2013-2014 2014-2015 2015-2016 2016-2017 2017-2018
Browse
by subject...
    Schedule
view...
 

81 - 88 of 88 results for: GERMAN

GERMAN 354: Poetic Thinking Across Media (COMPLIT 154B, COMPLIT 354B, GERMAN 154, JEWISHST 144B)

Even before Novalis claimed that the world must be romanticized, thinkers, writers, and artists wanted to perceive the human and natural world poetically. The pre- and post-romantic poetic modes of thinking they created are the subject of this course. Readings include Ecclestias, Zhaozhou Congshen, Montaigne, Nietzsche, Kafka, Benjamin, Arendt, and Sontag. This course will also present poetic thinking in the visual arts--from the expressionism of Ingmar Bergman to the neo-romanticism of Gerhard Richter.
Terms: not given this year | Units: 4 | Grading: Letter or Credit/No Credit

GERMAN 369: Introduction to the Profession of "Literary Studies" for Graduate Students (COMPLIT 369, DLCL 369, FRENCH 369, ITALIAN 369)

A history of literary theory for entering graduate students in national literature departments and comparative literature.
Terms: Aut | Units: 1-2 | Grading: Letter (ABCD/NP)
Instructors: Greene, R. (PI)

GERMAN 382: Martin Heidegger (COMPLIT 213A, COMPLIT 313A, GERMAN 282)

Working through the most systematically important texts by Martin Heidegger and their historical moments and challenges, starting with Being and Time (1927), but emphasizing his philosophical production after World War II. The philological and historical understanding of the texts function as a condition for the laying open of their systematic provocations within our own (early 21st-century) situations. Satisfies the capstone seminar requirement for the major tracks in Philosophy and Literature. Taught in English.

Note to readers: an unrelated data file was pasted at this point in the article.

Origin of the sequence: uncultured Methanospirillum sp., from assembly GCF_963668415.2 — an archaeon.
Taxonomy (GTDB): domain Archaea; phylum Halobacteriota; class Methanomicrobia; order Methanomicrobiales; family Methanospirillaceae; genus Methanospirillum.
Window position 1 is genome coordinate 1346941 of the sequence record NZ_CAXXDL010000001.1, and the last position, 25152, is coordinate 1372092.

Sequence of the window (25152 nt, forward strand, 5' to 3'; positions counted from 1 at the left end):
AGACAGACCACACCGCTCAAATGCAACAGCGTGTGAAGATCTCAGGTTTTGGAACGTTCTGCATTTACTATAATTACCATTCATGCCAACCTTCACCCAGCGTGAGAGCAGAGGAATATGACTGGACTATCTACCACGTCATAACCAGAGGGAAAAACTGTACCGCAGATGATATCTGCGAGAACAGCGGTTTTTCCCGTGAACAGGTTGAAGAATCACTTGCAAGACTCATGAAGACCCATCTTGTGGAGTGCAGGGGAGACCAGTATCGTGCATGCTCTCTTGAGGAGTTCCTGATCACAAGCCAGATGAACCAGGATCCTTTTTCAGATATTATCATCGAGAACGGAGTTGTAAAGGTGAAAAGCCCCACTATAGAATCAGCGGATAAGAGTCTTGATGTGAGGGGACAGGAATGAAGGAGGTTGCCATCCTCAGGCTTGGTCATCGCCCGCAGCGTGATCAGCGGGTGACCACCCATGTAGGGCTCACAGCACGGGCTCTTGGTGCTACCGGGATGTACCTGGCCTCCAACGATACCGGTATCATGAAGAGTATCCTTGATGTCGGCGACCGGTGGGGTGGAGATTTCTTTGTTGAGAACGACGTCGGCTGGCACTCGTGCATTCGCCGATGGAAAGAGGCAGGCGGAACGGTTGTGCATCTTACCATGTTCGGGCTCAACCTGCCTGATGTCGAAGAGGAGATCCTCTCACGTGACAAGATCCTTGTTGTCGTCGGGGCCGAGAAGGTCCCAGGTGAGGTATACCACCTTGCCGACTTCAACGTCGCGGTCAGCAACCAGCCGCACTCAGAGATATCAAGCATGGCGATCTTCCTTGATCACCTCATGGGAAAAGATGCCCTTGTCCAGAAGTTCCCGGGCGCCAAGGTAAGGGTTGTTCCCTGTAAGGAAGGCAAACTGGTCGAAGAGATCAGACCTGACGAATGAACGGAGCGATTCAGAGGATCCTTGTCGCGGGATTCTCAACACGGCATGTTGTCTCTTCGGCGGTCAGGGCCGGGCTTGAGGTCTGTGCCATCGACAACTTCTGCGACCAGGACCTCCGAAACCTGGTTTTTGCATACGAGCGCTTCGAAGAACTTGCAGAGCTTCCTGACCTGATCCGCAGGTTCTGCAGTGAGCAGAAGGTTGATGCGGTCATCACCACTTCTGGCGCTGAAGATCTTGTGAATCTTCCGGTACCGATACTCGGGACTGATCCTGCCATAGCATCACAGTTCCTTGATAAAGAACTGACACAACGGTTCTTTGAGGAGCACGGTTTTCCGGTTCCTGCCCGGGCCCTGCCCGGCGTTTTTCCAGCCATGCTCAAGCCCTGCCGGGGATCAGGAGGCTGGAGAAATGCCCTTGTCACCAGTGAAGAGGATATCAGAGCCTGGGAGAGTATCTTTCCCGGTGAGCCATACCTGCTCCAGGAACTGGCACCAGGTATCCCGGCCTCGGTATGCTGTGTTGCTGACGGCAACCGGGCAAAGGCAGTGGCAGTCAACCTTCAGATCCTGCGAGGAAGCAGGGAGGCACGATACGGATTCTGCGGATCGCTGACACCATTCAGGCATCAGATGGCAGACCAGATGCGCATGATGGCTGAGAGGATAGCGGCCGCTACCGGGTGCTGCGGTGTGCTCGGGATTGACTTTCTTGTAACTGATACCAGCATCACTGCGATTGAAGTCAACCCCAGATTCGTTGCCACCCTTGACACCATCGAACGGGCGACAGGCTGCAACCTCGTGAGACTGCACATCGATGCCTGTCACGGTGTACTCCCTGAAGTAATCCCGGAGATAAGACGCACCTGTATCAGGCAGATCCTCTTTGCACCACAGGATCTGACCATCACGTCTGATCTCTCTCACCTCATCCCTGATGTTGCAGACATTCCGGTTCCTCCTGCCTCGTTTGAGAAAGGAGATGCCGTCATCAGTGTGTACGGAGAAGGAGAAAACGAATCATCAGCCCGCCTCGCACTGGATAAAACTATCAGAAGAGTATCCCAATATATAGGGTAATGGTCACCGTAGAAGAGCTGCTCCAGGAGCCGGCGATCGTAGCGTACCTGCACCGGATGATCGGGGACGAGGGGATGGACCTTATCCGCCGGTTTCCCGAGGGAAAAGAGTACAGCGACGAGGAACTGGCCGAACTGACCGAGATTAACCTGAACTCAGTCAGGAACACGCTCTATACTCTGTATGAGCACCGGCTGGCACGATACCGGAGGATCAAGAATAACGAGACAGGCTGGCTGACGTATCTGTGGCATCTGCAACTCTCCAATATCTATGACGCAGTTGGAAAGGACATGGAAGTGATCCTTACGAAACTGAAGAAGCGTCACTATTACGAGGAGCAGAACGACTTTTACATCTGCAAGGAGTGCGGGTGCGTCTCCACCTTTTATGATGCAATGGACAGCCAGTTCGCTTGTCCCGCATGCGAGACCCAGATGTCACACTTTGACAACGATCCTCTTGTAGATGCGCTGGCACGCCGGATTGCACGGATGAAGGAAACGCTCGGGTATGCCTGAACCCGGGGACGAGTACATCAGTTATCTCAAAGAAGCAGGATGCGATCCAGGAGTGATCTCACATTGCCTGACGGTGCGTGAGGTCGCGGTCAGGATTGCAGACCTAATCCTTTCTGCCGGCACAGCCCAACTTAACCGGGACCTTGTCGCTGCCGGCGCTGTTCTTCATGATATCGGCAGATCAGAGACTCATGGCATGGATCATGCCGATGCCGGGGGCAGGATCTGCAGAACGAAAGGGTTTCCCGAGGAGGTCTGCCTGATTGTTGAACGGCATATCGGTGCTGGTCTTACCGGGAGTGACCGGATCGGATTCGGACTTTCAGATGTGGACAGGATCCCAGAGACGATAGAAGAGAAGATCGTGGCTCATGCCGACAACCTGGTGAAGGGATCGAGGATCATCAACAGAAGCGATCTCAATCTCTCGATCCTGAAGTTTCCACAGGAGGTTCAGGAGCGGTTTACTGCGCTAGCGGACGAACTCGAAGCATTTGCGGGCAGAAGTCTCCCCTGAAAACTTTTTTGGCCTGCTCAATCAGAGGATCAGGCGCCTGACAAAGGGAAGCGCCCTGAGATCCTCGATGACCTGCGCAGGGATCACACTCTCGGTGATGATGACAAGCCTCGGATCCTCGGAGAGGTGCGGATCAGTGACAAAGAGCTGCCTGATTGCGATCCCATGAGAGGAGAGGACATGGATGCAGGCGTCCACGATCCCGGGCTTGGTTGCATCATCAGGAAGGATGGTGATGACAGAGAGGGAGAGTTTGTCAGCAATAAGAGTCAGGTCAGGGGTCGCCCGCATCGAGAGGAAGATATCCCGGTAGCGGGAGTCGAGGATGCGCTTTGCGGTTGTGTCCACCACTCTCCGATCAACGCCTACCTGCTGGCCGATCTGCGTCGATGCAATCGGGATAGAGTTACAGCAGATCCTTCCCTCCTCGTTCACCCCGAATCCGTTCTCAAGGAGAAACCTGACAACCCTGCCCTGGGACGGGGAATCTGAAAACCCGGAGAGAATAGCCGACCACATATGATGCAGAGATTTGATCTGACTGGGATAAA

Terms: not given this year | Units: 3-5 | Grading: Letter or Credit/No Credit

GERMAN 384: The Nervous Age: Neurosis, Neurology, and Nineteenth-century Theatre

The nineteenth century witnessed profound developments in neurological and psychological sciences, developments that fundamentally altered conceptions of embodiment, agency, and mind. This course will place these scientific shifts in conversation with theatrical transformations of the period. We will read nineteenth-century neuropsychologists such as Charles Bell, Johannes Müller, George Miller Beard, Jean-Martin Charcot, and Hippolyte Bernheim alongside artists such as Percy Shelley, Georg Büchner, Richard Wagner, Émile Zola, and August Strindberg. NOTE: Only for German Studies PhD students.
Terms: not given this year | Units: 1-4 | Grading: Letter or Credit/No Credit

GERMAN 390: German Capstone: Reading Franz Kafka (COMPLIT 111, COMPLIT 311C, GERMAN 190, JEWISHST 147, JEWISHST 349)

This class will address major works by Franz Kafka and consider Kafka as a modernist writer whose work reflects on modernity. We will also examine the role of Kafka's themes and poetics in the work of contemporary writers. (Meets Writing-in-the-Major requirement)
Terms: not given this year | Units: 3-5 | Grading: Letter (ABCD/NP)

GERMAN 397: Graduate Studies Colloquium

Colloquium for graduate students in German Studies. Taught in English. May be repeat for credit
Terms: Aut, Win, Spr | Units: 1 | Repeatable for credit | Grading: Satisfactory/No Credit
Instructors: Berman, R. (PI)

GERMAN 399: Individual Work

Repeatable for Credit. Instructor Consent Required.
Terms: Aut, Win, Spr, Sum | Units: 1-12 | Repeatable for credit | Grading: Letter or Credit/No Credit

GERMAN 802: TGR Dissertation

Terms: Aut, Win, Spr, Sum | Units: 0 | Repeatable for credit | Grading: TGR
Filter Results:
term offered
updating results...
number of units
updating results...
time offered
updating results...
days
updating results...
UG Requirements (GERs)
updating results...
component
updating results...
career
updating results...
© Stanford University | Terms of Use | Copyright Complaints